Money Essentials

College savings strategies

If you save early and wisely, college may be affordable after all


Few people question the value of a college education, but the cost is enough to break the bank for a lot of families. With the cost of higher education rising faster than inflation, parents of today's 4-year-olds may face college bills of more than $200,000 - and that’s for a public college! Private universities are more like $400,000.

Sure, the numbers are scary. But if you start saving regularly while your child is in diapers, you'll put yourself in a good position financially by the time your son or daughter is ready to hit the co-ed bathrooms. (For help in setting up a savings plan, try our College Planner.) Also, don't forget that the availability of financial aid, loans, and education credits and deductions means you may not have to foot the entire bill yourself.

Indeed, you shouldn't if you're short on retirement savings. As a parent, you might think your most important financial duty is to pay for your children's education. You'd be wrong. Saving enough money for your own retirement is even more crucial.

Your children have a lot of resources besides you to help feed the tuition monster, but no one is going to help you finance your golden years. And, you don't have to worry that socking money into a 401(k) will be held against you if you apply for financial aid. Formulas used to assess need generally don't consider retirement savings as an available asset when determining how much parents can contribute to tuition.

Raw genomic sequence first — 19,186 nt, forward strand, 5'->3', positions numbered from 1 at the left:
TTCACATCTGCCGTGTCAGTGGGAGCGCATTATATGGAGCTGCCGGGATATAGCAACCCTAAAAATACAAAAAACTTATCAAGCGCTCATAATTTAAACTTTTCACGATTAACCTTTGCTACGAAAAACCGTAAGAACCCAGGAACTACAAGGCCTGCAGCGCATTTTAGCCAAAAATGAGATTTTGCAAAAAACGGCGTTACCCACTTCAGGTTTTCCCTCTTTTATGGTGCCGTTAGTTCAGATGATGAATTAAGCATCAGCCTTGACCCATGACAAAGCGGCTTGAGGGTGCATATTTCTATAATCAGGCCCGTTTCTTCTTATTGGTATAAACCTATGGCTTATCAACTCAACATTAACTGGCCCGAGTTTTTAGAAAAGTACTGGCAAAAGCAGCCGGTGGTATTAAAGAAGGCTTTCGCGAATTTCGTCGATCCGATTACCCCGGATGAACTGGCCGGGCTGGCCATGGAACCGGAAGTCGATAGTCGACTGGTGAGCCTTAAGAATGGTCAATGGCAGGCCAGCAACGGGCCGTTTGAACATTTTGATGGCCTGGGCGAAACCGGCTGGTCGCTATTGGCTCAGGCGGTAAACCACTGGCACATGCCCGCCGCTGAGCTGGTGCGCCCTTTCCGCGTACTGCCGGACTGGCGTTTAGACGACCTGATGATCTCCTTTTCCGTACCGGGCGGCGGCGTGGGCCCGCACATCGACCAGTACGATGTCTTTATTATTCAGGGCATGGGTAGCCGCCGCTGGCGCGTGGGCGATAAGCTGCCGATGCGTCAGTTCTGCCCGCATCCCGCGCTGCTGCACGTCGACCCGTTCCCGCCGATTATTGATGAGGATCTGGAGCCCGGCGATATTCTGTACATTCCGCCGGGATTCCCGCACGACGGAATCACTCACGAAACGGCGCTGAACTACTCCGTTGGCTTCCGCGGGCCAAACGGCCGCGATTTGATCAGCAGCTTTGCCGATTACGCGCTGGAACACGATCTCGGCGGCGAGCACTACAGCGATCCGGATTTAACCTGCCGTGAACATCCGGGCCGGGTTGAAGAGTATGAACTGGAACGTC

Putting too much money in your child's name, however, might work against you. While it's true that a child's income is usually taxed at a lower rate than a parent's income, keeping funds in a child's name can reduce your financial aid package. Colleges use a formula for aid that assesses a family's need based on up to 5.64% of parents' available assets and on 20% of assets in a child's name or custodial account.

calculator
How much will you need for college?
glossary
Glossary
take the test
Take
the test
more lessons
More Money Essentials
lessons
Features
They're hiring!These Fortune 100 employers have at least 350 openings each. What are they looking for in a new hire? More
If the Fortune 500 were a country...It would be the world's second-biggest economy. See how big companies' sales stack up against GDP over the past decade. More
Sponsored By:
More Galleries
Some Converse copycats cost big bucks A few bargain brands got swept up in Chuck Taylor's net, but others cost a pretty penny. More
Urban infrastructure gets a second life Railroad beds become parks, power plants become aquariums and slaughterhouses are now art centers as an industrial past turns people-centric. More
Boomtown moms From working mothers raising their kids in RVs to stay-at-home moms who spend their days organizing events for the Oil Wives club, meet the moms of North Dakota's oil boom. More

Market indexes are shown in real time, except for the DJIA, which is delayed by two minutes. All times are ET. Disclaimer Morningstar: © 2014 Morningstar, Inc. All Rights Reserved. Disclaimer The Dow Jones IndexesSM are proprietary to and distributed by Dow Jones & Company, Inc. and have been licensed for use. All content of the Dow Jones IndexesSM © 2014 is proprietary to Dow Jones & Company, Inc. Chicago Mercantile Association. The market data is the property of Chicago Mercantile Exchange Inc. and its licensors. All rights reserved. FactSet Research Systems Inc. 2014. All rights reserved. Most stock quote data provided by BATS.